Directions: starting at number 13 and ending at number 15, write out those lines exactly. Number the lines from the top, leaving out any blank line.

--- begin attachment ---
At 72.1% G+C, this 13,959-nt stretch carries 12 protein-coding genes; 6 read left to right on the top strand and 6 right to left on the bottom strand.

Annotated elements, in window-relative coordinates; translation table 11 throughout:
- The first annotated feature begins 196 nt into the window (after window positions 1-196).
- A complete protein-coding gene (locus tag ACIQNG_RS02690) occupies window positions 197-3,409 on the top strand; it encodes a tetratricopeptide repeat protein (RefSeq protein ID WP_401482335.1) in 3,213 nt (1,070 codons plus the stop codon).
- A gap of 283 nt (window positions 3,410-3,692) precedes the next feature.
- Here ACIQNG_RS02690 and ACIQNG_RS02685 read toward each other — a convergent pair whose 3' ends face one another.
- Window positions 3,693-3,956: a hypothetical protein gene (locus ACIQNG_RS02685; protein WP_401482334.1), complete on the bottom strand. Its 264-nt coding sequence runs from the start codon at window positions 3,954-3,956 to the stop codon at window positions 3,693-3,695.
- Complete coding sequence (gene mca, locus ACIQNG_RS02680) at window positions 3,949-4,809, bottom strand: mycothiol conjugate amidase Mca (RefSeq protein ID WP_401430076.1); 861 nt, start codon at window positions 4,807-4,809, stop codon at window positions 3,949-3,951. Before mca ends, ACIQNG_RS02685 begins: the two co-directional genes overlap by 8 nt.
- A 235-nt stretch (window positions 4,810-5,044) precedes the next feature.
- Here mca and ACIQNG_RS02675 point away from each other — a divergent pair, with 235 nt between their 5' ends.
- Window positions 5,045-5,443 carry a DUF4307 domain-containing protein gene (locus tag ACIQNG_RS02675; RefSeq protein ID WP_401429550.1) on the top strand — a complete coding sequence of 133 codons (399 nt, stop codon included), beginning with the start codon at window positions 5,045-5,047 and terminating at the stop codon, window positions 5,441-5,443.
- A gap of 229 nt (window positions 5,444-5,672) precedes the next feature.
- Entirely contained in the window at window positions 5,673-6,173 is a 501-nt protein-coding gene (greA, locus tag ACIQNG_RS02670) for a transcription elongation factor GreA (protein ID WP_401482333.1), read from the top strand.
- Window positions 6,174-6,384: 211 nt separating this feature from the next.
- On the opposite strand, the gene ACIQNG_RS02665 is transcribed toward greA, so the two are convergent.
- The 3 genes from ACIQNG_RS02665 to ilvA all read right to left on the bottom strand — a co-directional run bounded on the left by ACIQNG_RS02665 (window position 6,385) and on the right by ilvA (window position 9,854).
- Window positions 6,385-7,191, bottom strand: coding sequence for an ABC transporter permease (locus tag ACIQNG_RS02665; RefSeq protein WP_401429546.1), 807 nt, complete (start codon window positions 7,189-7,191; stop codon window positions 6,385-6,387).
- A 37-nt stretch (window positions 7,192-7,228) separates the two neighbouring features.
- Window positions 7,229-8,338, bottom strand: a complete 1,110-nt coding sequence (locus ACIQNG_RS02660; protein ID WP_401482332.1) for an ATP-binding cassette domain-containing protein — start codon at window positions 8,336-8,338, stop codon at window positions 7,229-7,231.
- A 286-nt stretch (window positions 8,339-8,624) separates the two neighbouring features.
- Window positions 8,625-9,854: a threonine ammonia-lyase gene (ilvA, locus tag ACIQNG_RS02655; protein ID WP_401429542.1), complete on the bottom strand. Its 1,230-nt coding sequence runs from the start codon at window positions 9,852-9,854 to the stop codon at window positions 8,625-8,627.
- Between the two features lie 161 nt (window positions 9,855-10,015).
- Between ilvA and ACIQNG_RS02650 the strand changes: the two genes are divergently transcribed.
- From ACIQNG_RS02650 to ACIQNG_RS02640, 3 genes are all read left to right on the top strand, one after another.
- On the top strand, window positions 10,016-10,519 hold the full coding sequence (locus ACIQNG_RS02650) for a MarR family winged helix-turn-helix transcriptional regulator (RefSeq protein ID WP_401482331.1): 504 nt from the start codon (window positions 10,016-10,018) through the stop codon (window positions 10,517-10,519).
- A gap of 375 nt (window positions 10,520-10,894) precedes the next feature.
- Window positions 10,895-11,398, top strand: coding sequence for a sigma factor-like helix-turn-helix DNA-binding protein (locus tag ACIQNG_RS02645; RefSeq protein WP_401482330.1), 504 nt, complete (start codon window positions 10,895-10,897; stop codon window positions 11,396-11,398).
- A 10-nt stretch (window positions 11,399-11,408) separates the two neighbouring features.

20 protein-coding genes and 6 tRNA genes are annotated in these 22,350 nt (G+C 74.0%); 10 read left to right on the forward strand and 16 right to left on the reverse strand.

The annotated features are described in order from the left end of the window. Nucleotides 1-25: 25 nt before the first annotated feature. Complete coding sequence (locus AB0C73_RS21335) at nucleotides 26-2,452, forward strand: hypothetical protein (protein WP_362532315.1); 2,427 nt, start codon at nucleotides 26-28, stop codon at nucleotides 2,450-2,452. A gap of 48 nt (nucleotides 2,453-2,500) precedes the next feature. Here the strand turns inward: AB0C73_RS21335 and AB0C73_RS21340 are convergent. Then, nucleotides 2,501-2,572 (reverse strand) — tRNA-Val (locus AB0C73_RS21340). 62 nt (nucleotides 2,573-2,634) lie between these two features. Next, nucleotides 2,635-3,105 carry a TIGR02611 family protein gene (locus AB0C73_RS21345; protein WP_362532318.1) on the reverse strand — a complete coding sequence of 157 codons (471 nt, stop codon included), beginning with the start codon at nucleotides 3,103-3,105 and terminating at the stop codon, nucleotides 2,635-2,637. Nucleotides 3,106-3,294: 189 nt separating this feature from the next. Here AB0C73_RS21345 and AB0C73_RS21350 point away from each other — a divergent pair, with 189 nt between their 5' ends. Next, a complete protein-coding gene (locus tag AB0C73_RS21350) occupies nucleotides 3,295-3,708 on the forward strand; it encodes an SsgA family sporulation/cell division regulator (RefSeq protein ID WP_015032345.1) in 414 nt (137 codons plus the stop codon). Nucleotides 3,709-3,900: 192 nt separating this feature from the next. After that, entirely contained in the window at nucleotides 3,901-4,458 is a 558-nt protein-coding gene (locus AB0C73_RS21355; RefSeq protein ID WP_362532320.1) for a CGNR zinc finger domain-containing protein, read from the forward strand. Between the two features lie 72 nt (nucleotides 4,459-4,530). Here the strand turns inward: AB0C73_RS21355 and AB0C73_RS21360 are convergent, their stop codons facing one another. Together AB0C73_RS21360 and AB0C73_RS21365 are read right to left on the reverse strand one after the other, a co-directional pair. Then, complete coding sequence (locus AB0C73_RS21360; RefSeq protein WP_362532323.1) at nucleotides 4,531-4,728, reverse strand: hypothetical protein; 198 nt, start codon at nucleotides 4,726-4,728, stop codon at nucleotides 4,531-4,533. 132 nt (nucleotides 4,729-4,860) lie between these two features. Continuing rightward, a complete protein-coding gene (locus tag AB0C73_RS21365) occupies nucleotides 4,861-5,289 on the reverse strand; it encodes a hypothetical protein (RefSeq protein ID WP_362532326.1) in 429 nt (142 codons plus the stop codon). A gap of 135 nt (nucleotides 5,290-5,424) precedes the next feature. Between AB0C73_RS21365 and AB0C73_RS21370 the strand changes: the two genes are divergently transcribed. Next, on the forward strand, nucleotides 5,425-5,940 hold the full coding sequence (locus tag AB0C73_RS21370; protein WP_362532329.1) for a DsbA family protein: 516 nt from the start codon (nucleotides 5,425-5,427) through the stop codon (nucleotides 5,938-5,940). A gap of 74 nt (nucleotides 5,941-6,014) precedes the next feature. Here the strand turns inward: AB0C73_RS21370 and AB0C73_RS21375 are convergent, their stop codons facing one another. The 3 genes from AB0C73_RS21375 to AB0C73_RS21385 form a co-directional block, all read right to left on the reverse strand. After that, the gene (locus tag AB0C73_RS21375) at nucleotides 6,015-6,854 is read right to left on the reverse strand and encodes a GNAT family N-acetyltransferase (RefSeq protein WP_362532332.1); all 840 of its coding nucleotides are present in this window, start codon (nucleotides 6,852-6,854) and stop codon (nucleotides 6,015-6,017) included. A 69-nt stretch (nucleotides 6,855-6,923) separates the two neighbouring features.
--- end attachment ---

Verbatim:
- Entirely contained in the window at window positions 5,673-6,173 is a 501-nt protein-coding gene (greA, locus tag ACIQNG_RS02670) for a transcription elongation factor GreA (protein ID WP_401482333.1), read from the top strand.
- Window positions 6,174-6,384: 211 nt separating this feature from the next.
- On the opposite strand, the gene ACIQNG_RS02665 is transcribed toward greA, so the two are convergent.